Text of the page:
Seizures in dogs under primary veterinary care in the United Kingdom: Etiology, diagnostic testing, and clinical management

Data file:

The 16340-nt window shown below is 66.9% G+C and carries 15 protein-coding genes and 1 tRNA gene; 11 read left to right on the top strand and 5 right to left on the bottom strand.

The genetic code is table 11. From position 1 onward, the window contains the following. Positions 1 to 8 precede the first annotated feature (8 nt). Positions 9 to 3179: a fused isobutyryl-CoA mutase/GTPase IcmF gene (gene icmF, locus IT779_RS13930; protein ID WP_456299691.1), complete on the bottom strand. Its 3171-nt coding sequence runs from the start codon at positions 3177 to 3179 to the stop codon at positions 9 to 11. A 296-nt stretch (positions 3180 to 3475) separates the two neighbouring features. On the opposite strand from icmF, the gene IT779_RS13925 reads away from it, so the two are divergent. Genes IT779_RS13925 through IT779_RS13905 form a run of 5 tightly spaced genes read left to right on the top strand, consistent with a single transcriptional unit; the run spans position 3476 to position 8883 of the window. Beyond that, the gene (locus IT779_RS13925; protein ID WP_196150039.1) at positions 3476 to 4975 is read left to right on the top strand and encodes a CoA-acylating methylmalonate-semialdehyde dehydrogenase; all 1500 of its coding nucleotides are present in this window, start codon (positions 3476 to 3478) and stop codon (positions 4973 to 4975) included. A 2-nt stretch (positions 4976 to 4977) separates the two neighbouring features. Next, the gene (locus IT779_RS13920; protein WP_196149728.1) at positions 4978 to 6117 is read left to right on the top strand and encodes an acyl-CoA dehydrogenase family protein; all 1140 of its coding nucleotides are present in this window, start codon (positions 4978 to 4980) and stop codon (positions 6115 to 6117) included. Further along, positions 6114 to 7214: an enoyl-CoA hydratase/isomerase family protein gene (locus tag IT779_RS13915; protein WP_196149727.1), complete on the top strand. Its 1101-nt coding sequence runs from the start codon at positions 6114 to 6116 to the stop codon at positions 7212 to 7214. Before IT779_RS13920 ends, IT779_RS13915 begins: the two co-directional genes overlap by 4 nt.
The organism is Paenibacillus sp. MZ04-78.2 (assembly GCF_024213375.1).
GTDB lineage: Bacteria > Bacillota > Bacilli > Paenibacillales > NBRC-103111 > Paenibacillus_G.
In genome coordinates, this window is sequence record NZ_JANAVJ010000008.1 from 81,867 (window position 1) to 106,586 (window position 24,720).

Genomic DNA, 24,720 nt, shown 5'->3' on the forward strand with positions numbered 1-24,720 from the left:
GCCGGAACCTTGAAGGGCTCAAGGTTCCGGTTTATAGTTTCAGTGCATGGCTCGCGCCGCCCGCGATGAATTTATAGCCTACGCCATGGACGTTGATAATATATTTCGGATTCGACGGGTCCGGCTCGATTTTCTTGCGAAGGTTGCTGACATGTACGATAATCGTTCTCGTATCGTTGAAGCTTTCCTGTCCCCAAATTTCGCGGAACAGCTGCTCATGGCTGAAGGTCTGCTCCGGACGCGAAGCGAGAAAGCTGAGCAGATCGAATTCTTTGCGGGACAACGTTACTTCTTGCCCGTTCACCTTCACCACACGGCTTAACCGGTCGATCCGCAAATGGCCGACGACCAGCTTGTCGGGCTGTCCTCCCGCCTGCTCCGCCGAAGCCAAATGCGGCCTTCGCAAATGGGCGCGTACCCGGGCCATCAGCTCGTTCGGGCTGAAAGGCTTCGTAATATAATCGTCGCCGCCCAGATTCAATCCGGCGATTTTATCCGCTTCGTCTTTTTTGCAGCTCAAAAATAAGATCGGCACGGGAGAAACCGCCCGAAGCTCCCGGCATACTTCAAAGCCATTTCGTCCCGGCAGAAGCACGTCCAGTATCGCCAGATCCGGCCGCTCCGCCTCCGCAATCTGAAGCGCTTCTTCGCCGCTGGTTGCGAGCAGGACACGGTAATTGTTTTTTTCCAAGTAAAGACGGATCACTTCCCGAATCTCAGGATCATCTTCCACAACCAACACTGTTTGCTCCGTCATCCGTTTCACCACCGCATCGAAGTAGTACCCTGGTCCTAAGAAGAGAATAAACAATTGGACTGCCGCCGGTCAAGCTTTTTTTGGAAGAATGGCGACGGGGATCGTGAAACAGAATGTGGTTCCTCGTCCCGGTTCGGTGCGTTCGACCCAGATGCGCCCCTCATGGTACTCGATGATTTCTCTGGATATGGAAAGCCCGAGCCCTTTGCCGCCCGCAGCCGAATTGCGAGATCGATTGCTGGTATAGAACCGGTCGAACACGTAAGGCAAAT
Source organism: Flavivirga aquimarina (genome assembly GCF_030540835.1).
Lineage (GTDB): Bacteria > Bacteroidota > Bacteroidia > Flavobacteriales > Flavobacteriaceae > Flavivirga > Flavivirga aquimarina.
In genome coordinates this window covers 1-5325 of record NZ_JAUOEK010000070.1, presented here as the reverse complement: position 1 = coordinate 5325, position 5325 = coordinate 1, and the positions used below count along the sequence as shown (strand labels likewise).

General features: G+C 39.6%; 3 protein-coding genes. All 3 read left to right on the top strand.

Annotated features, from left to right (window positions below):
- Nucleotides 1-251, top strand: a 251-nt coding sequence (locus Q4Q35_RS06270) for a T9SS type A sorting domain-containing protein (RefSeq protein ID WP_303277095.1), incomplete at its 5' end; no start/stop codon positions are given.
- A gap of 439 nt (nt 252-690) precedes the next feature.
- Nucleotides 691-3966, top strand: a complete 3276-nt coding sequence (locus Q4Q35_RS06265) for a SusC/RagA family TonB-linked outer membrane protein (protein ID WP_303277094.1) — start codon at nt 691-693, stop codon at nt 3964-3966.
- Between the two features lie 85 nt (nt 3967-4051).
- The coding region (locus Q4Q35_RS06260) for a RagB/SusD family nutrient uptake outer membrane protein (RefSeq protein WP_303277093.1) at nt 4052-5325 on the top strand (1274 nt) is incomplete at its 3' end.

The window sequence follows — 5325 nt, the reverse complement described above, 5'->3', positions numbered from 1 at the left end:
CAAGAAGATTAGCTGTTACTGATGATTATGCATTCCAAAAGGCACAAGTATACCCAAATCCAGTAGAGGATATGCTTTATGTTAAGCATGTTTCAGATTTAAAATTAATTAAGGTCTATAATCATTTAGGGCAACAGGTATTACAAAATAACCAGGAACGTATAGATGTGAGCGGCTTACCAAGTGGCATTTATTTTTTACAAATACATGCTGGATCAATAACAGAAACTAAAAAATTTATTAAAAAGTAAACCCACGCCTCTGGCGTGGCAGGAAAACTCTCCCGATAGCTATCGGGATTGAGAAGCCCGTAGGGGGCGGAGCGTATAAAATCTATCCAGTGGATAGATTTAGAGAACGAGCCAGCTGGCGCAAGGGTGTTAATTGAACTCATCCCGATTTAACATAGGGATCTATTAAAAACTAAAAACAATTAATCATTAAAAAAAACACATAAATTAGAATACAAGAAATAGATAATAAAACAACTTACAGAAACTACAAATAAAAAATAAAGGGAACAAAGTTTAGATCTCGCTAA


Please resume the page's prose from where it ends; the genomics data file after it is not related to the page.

BACKGROUND:Although seizures are common in dogs, limited published information is available on the classifications of seizures, diagnostic approaches, or clinical management of seizure-affected patients in the veterinary primary care setting. OBJECTIVES:Explore seizure etiology, diagnostic testing, and clinical management of seizure-affected dogs in the primary care veterinary setting. ANIMALS:A total of 455 553 dogs in VetCompass. METHODS:Cross-sectional analysis by cohort clinical data. RESULTS:From 2834 incident seizure cases, we identified 579 (20.5%) dogs with epilepsy based on the International Veterinary Epilepsy Task Force (IVETF) classification system, including 484 (17.1%) with idiopathic epilepsy, 95 (3.4%) with structural epilepsy, and 179 dogs (6.3%) with reactive seizures. In their clinical first opinion records, 245 (8.6%) cases were recorded with epilepsy. Overall, 1415 (49.9%) cases received diagnostic evaluation equivalent to or higher than IVETF Tier 1 diagnostic testing. Being <12 years of age and being insured were risk factors for receiving IVETF Tier 1 or higher diagnostic evaluation among seizure cases. Anti-seizure drug (ASD) treatment was not prescribed for 1960/2834 (69.2%) dogs in association with the incident seizure event. Of the remainder, 719 (25.3%) dogs received 1 ASD, whereas 155 (5.5%) an ASD combination. CONCLUSION AND CLINICAL IMPORTANCE:The differences between seizure classifications in the clinical records and those retrospectively assigned by the researchers support the need for clearer diagnostic guidelines in clinical practice. Insured dogs and dogs <12 years of age were more likely to receive advanced diagnostic evaluation, suggesting that financial and perceived prognostic factors influence case management.